Parents Get Creative to Save Milwaukee High School of the Arts
Finding funds during tough economic times
Go back three years, and the school had accumulated nearly $1 million in debt. The higher cost of running a specialty school, combined with declining federal support for such schools over the past decade, and an MPS decision several years ago to adopt a one-size-fits-all funding policy, had taken their toll.
"During that time, the school came to the conclusion that it could not run on the budget that was given to it," explains Barry Applewhite, principal of the MilwaukeeHigh School of the Arts (MHSA). While the school is funded like every other MPS high school, Applewhite says, the costs of running an arts program are much higher.
The school employs five to six times the number of arts faculty that a typical high school does. Its overhead is higher, since it must remain open at least 12 hours each school day and on many weekends to accommodate rehearsals. And it must shoulder the cost of presenting some 25 music, theater and dance productions each school year.
"When you're faced with that," Applewhite says, "you incur costs, and after a while it catches up with you."
Thus, as the 2006 school year began, MHSA had accumulated a deficit in excess of $900,000 and was forced to cut faculty in an effort to curb costs. The MPS central office responded by taking control of the school's budget. Rumors began to circulate that MHSA would not remain an arts specialty school beyond June of the following year.
Fearing the worst, a dedicated group of parents took matters into their own hands, explains Vince Katter, a member of MHSA's School Governance Council and the father of several MHSA graduates. "Parents went to the MPS School Board and said, 'If you close this school, you'll be destroying one of the gems of the Wisconsin school system,'" Katter adds.
According to the Wisconsin Department of Public Instruction's Web site, MHSA students consistently earn higher academic scores than students in other MPS high schools. In many cases, MHSA scores also top high school scores across the state. In addition, attendance rates are regularly in the 95% range, according to Applewhite. Katter credits the arts curriculum with those successes.
"The arts is an excellent curriculum for students of any race, gender or background," he says. "You do well academically because you want to be there."
Recognizing that the school is indeed a "gem," MPS administrators agreed with MHSA parents to work out a rescue plan.
"The only thing that got us out of the fog," Applewhite says, "was the parental support that we have. Without that, this school would be closed."
In early 2007, MPS administrators agreed to restructure the MHSA debt. Borrowing from a fund called the Project Loan Acquisition Network (PLAN), which is financed by the budget surpluses of other MPS schools, MHSA was able to distribute its debt over 10 years, freeing up funds to hire back several teachers and ensure that the school doors would remain open.
In addition, MPS offered to grant the school "Mosaic Status" after three years, provided that MHSA kept up with its loan payments. According to Applewhite, "Mosaic Status" would have given the school greater autonomy over budget decisions, much like a charter school. But while MHSA has demonstrated the necessary fiscal responsibility, "Mosaic Status" has since been eliminated by MPS.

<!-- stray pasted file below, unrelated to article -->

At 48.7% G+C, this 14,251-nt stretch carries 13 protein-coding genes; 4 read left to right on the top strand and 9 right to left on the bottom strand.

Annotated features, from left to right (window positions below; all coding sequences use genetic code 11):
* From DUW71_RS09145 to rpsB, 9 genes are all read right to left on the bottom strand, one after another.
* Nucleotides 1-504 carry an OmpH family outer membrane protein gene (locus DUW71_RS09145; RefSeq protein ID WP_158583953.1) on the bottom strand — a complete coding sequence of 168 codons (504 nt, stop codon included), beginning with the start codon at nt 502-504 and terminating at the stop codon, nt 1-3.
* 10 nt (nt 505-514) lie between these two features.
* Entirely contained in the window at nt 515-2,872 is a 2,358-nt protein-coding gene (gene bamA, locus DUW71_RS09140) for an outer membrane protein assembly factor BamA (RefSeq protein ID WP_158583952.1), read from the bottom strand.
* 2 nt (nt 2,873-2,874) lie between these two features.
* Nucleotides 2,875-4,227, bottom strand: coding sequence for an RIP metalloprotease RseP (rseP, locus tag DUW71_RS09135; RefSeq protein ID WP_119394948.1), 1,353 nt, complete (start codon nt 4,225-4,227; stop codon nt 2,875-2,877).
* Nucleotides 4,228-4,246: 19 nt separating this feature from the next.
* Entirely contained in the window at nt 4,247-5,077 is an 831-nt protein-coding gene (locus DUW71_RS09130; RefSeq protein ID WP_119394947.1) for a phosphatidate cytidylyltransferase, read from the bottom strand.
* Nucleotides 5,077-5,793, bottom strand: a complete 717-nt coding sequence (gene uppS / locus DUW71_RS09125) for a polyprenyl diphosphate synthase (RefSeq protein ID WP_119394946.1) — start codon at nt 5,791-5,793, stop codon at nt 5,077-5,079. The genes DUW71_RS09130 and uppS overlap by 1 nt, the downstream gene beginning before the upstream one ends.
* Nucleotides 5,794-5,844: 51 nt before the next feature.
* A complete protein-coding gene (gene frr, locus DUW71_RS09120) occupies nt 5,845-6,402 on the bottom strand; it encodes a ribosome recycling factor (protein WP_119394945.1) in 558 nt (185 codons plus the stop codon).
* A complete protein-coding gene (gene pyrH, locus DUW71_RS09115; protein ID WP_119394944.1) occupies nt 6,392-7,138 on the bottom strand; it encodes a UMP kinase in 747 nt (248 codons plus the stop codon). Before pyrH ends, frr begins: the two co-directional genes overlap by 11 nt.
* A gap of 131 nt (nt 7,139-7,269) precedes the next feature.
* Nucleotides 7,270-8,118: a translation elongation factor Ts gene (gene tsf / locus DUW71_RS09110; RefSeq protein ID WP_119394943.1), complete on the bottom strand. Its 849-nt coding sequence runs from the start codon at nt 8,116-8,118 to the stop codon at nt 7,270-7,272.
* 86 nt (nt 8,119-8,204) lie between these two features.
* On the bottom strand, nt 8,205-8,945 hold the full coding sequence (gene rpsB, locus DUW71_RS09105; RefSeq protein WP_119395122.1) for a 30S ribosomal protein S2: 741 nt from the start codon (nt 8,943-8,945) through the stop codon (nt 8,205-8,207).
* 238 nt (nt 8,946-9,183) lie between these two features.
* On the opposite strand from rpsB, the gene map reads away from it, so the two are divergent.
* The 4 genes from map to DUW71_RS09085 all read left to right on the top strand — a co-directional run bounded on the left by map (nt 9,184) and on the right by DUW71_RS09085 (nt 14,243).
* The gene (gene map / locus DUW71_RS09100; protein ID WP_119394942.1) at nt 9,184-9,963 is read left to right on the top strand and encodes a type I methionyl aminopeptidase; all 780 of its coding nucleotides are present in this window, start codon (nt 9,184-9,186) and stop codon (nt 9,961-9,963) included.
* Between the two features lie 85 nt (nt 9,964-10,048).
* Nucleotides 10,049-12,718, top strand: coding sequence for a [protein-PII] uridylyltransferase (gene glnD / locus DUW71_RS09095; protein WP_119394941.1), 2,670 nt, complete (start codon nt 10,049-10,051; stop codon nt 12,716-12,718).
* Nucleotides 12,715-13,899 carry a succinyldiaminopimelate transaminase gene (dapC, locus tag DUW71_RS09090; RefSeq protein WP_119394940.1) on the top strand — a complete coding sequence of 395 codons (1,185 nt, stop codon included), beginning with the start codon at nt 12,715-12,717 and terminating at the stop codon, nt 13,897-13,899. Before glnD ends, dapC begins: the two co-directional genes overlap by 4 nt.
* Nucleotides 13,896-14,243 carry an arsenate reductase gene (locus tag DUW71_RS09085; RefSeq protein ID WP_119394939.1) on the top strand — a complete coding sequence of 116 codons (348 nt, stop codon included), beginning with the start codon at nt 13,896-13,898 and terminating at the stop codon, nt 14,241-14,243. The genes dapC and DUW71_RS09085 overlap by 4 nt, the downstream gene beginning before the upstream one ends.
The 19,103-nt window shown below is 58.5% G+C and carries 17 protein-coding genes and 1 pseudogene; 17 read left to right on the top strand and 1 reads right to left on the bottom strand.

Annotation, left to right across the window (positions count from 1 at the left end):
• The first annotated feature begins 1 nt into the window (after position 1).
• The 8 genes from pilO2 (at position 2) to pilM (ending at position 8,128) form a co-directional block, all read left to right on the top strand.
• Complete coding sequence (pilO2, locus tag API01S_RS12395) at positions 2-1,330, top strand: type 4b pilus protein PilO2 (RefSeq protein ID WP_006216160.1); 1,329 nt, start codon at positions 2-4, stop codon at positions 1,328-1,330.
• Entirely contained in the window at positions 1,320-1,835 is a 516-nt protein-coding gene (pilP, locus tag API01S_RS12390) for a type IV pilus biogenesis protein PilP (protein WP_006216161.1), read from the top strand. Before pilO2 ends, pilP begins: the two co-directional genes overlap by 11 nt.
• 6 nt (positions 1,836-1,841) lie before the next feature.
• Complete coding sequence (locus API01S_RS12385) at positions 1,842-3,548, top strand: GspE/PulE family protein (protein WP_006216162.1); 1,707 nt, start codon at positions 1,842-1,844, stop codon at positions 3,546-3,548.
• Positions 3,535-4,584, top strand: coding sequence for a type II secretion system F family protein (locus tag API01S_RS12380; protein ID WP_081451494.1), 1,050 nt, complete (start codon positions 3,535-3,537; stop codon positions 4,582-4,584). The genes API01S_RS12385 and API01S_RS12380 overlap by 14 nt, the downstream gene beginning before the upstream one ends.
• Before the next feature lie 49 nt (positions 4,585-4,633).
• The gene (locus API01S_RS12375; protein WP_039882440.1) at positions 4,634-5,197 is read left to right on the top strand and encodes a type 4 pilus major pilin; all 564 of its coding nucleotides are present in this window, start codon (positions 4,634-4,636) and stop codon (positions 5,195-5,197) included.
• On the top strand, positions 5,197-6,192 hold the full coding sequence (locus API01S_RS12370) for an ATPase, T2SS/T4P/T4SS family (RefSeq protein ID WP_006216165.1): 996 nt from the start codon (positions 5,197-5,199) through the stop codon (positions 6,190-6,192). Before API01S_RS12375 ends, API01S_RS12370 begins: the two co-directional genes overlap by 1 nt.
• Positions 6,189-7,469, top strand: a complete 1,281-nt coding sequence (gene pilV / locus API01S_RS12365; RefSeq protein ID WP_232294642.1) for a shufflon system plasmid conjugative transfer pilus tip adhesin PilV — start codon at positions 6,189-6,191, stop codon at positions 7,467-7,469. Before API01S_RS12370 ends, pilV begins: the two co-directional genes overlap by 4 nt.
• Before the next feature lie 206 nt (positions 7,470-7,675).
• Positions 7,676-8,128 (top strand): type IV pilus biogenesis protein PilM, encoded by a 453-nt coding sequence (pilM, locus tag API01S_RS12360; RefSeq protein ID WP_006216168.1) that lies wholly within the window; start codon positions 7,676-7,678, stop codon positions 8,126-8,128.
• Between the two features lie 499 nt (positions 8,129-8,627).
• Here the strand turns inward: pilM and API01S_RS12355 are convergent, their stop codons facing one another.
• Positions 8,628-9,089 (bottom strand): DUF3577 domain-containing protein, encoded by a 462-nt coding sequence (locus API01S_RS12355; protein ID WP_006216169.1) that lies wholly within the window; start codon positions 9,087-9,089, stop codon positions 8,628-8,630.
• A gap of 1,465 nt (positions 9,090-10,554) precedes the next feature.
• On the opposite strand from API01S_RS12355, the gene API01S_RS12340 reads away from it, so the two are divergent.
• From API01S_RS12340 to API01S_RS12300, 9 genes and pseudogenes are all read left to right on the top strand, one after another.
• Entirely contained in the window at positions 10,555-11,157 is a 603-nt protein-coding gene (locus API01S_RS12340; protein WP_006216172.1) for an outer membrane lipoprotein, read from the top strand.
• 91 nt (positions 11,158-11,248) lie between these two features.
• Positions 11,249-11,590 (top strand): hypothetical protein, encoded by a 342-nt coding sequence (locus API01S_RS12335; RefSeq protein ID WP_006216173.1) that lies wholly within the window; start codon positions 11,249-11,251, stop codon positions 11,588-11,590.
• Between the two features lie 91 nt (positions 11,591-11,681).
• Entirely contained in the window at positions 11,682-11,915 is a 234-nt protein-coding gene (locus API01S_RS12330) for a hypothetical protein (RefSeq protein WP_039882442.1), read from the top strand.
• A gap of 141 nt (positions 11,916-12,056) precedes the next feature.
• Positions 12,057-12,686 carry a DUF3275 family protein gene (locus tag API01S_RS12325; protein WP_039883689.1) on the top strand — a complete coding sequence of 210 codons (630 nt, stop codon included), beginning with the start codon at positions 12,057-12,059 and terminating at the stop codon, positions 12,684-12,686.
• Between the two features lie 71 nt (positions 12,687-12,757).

Still, MHSA is in better shape today than it was three years ago. Applewhite says that, while the school continues to incur a small deficit each year, it's manageable.
"The bottom line is that our mission is being a school of the arts," he says. "As long as we focus on our mission and use our resources to do that mission, we can go on."
One of those resources is the Catch A Rising Star (CARS) Foundation, an organization established by MHSA parents in 2004 to support public arts education in Milwaukee. CARS provides what help it can, though it struggles to find donors willing to financially support public schools, according to CARS President Vince Katter. He says many donors mistakenly think that MHSA gets all the money it needs from MPS.
Nevertheless, both Katter and Applewhite remain hopeful, calling attention to the high level of morale that has returned to the MHSA community.
"We have a program that is still alive, still attracting kids," explains Katter, who points out that the school maintains a waiting list for new students. "It's still an ongoing struggle the way it's funded every year, yet it's successful."
"Can MHSA survive as an arts school?" Applewhite asks. "I don't know." He points out that an arts school, by its very nature, must adapt and change. Yet MHSA continues to operate under a funding structure that hasn't changed in more than a decade, and isn't very kind to specialty schools.
One plan for changing that structure is the "Arts-Based Collaborative of Schools" (ABCs) concept. Dreamed up by many of the same MHSA parents who helped rescue the school in 2007, ABCs envisions a district-wide K-12-grade arts curriculum that would align the educational missions of the various MPS arts specialty schools.
The ultimate goal of ABCs would be to consolidate the three urban schools (ElmCreativeArtsElementary School, RooseveltMiddle School of the Arts and MHSA) within a single physical arts campus for students from kindergarten through high school. It could provide economies of scale as well as educational synergies. Unfortunately, the MPS School Board tabled consideration of ABCs at a recent meeting, citing large startup costs in a tough economy.
"But it's still out there," Applewhite emphasizes. "And we'll keep working toward it."
Dave Redemann is the parent of a current MHSA student and an MHSA graduate.
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